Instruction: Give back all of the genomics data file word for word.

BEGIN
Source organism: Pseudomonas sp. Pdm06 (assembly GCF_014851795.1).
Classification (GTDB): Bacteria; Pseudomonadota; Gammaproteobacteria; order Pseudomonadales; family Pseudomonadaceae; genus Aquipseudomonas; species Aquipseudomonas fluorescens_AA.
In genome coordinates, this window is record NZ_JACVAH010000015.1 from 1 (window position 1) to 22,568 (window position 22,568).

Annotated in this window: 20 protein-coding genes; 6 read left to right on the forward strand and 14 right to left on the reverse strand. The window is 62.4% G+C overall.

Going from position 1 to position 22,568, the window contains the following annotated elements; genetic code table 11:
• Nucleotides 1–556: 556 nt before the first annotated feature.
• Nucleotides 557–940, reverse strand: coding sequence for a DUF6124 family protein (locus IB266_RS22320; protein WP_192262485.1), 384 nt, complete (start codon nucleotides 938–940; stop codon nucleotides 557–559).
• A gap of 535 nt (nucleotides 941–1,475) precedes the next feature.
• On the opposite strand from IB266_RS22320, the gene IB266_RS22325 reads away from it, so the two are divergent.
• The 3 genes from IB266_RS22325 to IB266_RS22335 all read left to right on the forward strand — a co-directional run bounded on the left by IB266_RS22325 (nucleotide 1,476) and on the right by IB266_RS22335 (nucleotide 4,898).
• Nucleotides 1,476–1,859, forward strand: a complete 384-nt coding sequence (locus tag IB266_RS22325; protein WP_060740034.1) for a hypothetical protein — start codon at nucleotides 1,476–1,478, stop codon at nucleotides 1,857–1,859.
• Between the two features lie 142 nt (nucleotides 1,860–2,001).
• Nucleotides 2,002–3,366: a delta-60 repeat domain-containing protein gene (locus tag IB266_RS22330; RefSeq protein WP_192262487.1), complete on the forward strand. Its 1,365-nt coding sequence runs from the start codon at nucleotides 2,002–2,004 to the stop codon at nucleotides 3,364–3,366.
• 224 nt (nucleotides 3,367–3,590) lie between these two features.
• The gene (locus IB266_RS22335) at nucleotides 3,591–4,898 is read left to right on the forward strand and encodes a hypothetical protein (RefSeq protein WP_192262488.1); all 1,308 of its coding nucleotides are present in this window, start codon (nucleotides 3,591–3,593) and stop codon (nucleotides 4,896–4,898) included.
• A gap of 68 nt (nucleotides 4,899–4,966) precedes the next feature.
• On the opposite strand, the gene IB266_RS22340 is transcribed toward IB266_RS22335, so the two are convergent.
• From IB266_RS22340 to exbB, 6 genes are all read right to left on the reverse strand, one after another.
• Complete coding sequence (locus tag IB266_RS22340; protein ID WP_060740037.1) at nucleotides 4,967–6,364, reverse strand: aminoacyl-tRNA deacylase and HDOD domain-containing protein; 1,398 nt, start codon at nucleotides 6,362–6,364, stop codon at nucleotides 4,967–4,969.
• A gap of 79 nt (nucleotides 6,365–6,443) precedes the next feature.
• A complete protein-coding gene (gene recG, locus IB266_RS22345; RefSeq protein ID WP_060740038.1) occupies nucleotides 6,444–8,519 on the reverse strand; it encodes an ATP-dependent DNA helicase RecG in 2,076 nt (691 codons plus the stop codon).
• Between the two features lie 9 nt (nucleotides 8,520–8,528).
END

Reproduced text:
Source organism: Pseudomonas sp. Pdm06 (assembly GCF_014851795.1).
Classification (GTDB): Bacteria; Pseudomonadota; Gammaproteobacteria; order Pseudomonadales; family Pseudomonadaceae; genus Aquipseudomonas; species Aquipseudomonas fluorescens_AA.
In genome coordinates, this window is record NZ_JACVAH010000015.1 from 1 (window position 1) to 22,568 (window position 22,568).

Annotated in this window: 20 protein-coding genes; 6 read left to right on the forward strand and 14 right to left on the reverse strand. The window is 62.4% G+C overall.

Going from position 1 to position 22,568, the window contains the following annotated elements; genetic code table 11:
• Nucleotides 1–556: 556 nt before the first annotated feature.
• Nucleotides 557–940, reverse strand: coding sequence for a DUF6124 family protein (locus IB266_RS22320; protein WP_192262485.1), 384 nt, complete (start codon nucleotides 938–940; stop codon nucleotides 557–559).
• A gap of 535 nt (nucleotides 941–1,475) precedes the next feature.
• On the opposite strand from IB266_RS22320, the gene IB266_RS22325 reads away from it, so the two are divergent.
• The 3 genes from IB266_RS22325 to IB266_RS22335 all read left to right on the forward strand — a co-directional run bounded on the left by IB266_RS22325 (nucleotide 1,476) and on the right by IB266_RS22335 (nucleotide 4,898).
• Nucleotides 1,476–1,859, forward strand: a complete 384-nt coding sequence (locus tag IB266_RS22325; protein WP_060740034.1) for a hypothetical protein — start codon at nucleotides 1,476–1,478, stop codon at nucleotides 1,857–1,859.
• Between the two features lie 142 nt (nucleotides 1,860–2,001).
• Nucleotides 2,002–3,366: a delta-60 repeat domain-containing protein gene (locus tag IB266_RS22330; RefSeq protein WP_192262487.1), complete on the forward strand. Its 1,365-nt coding sequence runs from the start codon at nucleotides 2,002–2,004 to the stop codon at nucleotides 3,364–3,366.
• 224 nt (nucleotides 3,367–3,590) lie between these two features.
• The gene (locus IB266_RS22335) at nucleotides 3,591–4,898 is read left to right on the forward strand and encodes a hypothetical protein (RefSeq protein WP_192262488.1); all 1,308 of its coding nucleotides are present in this window, start codon (nucleotides 3,591–3,593) and stop codon (nucleotides 4,896–4,898) included.
• A gap of 68 nt (nucleotides 4,899–4,966) precedes the next feature.
• On the opposite strand, the gene IB266_RS22340 is transcribed toward IB266_RS22335, so the two are convergent.
• From IB266_RS22340 to exbB, 6 genes are all read right to left on the reverse strand, one after another.
• Complete coding sequence (locus tag IB266_RS22340; protein ID WP_060740037.1) at nucleotides 4,967–6,364, reverse strand: aminoacyl-tRNA deacylase and HDOD domain-containing protein; 1,398 nt, start codon at nucleotides 6,362–6,364, stop codon at nucleotides 4,967–4,969.
• A gap of 79 nt (nucleotides 6,365–6,443) precedes the next feature.
• A complete protein-coding gene (gene recG, locus IB266_RS22345; RefSeq protein ID WP_060740038.1) occupies nucleotides 6,444–8,519 on the reverse strand; it encodes an ATP-dependent DNA helicase RecG in 2,076 nt (691 codons plus the stop codon).
• Between the two features lie 9 nt (nucleotides 8,520–8,528).